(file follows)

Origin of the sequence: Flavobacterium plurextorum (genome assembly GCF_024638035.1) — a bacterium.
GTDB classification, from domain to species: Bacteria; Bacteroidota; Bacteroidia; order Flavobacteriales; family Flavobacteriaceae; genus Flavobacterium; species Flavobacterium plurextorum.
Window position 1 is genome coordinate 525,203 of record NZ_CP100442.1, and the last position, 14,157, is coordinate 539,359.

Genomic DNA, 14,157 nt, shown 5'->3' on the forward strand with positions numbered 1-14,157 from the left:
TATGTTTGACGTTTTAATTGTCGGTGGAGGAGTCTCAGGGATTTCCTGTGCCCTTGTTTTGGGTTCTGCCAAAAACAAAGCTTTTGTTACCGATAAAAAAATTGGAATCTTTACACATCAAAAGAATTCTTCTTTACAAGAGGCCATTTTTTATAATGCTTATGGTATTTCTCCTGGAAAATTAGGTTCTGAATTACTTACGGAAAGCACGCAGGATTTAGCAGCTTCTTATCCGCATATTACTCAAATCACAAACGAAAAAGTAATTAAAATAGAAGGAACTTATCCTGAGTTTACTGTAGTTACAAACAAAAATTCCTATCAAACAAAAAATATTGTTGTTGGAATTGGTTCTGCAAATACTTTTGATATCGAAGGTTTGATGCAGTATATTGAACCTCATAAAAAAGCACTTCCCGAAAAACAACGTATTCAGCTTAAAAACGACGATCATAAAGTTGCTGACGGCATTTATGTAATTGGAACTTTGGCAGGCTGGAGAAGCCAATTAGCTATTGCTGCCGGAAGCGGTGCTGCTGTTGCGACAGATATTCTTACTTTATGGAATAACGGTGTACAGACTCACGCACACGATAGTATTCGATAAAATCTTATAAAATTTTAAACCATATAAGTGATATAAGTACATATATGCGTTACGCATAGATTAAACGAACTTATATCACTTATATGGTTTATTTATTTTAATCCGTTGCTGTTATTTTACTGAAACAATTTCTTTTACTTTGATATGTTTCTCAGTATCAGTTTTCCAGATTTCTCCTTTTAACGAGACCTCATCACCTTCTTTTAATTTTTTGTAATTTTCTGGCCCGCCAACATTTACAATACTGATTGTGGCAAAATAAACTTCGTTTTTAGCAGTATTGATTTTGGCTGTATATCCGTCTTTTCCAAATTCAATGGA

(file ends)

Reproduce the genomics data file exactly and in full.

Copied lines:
Origin of the sequence: Flavobacterium plurextorum (genome assembly GCF_024638035.1) — a bacterium.
GTDB classification, from domain to species: Bacteria; Bacteroidota; Bacteroidia; order Flavobacteriales; family Flavobacteriaceae; genus Flavobacterium; species Flavobacterium plurextorum.
Window position 1 is genome coordinate 525,203 of record NZ_CP100442.1, and the last position, 14,157, is coordinate 539,359.

Genomic DNA, 14,157 nt, shown 5'->3' on the forward strand with positions numbered 1-14,157 from the left:
TATGTTTGACGTTTTAATTGTCGGTGGAGGAGTCTCAGGGATTTCCTGTGCCCTTGTTTTGGGTTCTGCCAAAAACAAAGCTTTTGTTACCGATAAAAAAATTGGAATCTTTACACATCAAAAGAATTCTTCTTTACAAGAGGCCATTTTTTATAATGCTTATGGTATTTCTCCTGGAAAATTAGGTTCTGAATTACTTACGGAAAGCACGCAGGATTTAGCAGCTTCTTATCCGCATATTACTCAAATCACAAACGAAAAAGTAATTAAAATAGAAGGAACTTATCCTGAGTTTACTGTAGTTACAAACAAAAATTCCTATCAAACAAAAAATATTGTTGTTGGAATTGGTTCTGCAAATACTTTTGATATCGAAGGTTTGATGCAGTATATTGAACCTCATAAAAAAGCACTTCCCGAAAAACAACGTATTCAGCTTAAAAACGACGATCATAAAGTTGCTGACGGCATTTATGTAATTGGAACTTTGGCAGGCTGGAGAAGCCAATTAGCTATTGCTGCCGGAAGCGGTGCTGCTGTTGCGACAGATATTCTTACTTTATGGAATAACGGTGTACAGACTCACGCACACGATAGTATTCGATAAAATCTTATAAAATTTTAAACCATATAAGTGATATAAGTACATATATGCGTTACGCATAGATTAAACGAACTTATATCACTTATATGGTTTATTTATTTTAATCCGTTGCTGTTATTTTACTGAAACAATTTCTTTTACTTTGATATGTTTCTCAGTATCAGTTTTCCAGATTTCTCCTTTTAACGAGACCTCATCACCTTCTTTTAATTTTTTGTAATTTTCTGGCCCGCCAACATTTACAATACTGATTGTGGCAAAATAAACTTCGTTTTTAGCAGTATTGATTTTGGCTGTATATCCGTCTTTTCCAAATTCAATGGA